By GAYLA CAWLEY
REVERE — The Revere Commission on Disabilities has been revived after a long absence, with a renewed commitment to improving access of the city’s buildings and providing more programming to children with special needs.
The panel works to identify and address issues pertinent to people with disabilities in the city, and offers policy suggestions to Mayor Brian Arrigo and the city council.
“The commission on disabilities serves as a voice and an advocate for residents of all ages and abilities,” Arrigo said in a statement. “My office will work together with the commission to improve quality of life for all Revere residents regardless of ability.”
The nine-member commission is made up of four new appointees by the mayor and five from previous administrations. Joe Gravellese, the mayor’s aide, said it’s been at least seven years since the commission’s last meeting. The long absence was driven by aging commission members and the necessity to have certain staff to manage or supervise the panel, he added.
“Time went by and people kind of forgot that it existed,” Gravellese said. He said the revival took about eight months of work.
More than half of the board’s members are required to personally have a disability. Other members might have a direct family member with a disability.
“It’s always helpful to have voices that speak for people that you might not otherwise hear from,” Gravellese said. “They’re the best advocates for themselves and what they need.”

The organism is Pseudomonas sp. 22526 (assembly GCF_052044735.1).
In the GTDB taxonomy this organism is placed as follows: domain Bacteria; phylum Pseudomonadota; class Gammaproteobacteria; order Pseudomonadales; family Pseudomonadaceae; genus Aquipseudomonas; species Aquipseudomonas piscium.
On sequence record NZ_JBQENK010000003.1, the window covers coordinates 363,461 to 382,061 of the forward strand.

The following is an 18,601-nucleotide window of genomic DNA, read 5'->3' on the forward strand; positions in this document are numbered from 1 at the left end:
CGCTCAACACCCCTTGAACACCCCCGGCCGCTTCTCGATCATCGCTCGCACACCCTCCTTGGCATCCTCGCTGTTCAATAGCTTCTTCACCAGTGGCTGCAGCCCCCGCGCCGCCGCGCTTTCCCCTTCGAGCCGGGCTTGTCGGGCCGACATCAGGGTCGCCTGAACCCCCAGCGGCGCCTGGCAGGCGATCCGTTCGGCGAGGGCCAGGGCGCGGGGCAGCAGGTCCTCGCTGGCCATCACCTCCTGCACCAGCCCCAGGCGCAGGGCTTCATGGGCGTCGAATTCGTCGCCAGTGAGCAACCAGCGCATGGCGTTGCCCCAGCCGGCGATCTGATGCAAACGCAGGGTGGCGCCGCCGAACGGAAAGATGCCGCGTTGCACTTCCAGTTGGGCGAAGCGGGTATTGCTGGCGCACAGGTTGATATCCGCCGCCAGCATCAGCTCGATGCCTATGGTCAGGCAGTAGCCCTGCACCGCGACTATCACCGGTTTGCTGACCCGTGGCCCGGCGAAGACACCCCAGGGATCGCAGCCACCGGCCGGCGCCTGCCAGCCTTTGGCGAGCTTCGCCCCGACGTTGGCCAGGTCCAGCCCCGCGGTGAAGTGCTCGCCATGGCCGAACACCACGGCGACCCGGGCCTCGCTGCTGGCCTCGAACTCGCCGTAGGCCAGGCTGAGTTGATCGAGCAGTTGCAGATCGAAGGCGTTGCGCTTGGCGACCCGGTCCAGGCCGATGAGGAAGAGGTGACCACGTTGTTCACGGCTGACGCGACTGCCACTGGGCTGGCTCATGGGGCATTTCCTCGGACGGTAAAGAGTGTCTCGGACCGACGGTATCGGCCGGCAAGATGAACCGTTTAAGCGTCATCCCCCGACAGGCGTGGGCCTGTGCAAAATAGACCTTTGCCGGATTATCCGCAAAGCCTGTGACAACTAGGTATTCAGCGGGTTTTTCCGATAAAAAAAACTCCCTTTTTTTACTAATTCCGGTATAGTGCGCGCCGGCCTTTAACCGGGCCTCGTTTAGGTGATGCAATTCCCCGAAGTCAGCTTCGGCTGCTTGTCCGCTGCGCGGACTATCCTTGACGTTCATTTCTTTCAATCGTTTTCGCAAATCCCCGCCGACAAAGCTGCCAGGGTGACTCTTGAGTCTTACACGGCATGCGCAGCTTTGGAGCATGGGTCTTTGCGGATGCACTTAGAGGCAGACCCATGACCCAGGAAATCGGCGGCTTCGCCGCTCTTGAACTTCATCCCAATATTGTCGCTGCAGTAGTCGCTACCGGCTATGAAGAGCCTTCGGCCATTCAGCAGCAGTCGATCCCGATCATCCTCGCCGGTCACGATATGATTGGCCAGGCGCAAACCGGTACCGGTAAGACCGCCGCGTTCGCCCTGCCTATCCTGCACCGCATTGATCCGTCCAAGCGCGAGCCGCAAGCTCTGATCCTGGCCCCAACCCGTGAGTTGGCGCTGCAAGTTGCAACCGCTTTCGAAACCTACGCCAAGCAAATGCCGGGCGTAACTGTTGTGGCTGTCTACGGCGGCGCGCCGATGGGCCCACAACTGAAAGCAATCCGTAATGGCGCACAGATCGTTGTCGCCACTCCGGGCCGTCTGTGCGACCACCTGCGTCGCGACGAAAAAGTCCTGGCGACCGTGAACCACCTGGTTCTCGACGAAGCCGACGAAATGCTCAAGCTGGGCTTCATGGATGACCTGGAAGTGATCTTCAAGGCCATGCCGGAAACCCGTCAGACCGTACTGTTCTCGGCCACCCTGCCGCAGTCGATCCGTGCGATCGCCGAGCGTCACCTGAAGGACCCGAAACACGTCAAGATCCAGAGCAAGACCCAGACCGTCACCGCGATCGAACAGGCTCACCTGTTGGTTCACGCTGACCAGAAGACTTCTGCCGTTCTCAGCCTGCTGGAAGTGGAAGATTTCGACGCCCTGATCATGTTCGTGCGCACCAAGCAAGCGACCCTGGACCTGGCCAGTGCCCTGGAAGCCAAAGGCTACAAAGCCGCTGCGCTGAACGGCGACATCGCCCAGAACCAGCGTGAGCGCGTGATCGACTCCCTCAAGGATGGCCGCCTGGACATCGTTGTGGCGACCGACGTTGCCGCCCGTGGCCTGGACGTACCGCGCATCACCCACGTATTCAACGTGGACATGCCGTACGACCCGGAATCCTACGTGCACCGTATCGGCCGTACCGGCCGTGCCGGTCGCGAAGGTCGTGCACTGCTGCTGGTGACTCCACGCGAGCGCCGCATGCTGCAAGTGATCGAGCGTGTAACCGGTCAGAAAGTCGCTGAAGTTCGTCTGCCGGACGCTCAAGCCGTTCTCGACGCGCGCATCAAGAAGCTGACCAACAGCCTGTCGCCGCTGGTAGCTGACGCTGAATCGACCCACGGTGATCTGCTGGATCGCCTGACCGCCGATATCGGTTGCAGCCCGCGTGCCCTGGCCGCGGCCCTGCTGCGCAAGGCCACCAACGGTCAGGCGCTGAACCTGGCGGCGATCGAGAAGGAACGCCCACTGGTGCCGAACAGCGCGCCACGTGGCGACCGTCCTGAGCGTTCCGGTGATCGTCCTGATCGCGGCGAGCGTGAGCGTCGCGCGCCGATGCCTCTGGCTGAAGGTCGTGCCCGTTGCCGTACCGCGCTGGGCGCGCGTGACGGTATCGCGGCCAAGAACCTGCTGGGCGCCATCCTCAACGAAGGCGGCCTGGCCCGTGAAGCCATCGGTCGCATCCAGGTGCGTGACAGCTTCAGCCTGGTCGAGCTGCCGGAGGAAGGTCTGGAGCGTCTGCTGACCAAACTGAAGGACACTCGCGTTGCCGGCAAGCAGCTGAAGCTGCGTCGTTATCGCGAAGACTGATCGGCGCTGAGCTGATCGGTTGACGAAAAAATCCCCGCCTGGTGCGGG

Gravellese said one of the mayor’s top priorities is making the city equally accessible for people of every ability. The commission will focus on improving access to public buildings and essential services such as supermarkets. Members will also give parents a venue to advocate for more specialized programming for children with disabilities.
Another priority area is to relaunch a constituent drop-in and call-in office for residents with disabilities to discuss disability-related issues and access to programming and service. The disability office in previous years referred residents to services and lent equipment such as wheelchairs and crutches.
The commission’s first meeting is Tuesday, Jan. 11 at 6 p.m. in the council chambers of City Hall.
Anyone with ideas, concerns or complaints about disability-related issues are encouraged to email [email protected].
Gayla Cawley can be reached at [email protected]. Follow her on Twitter @GaylaCawley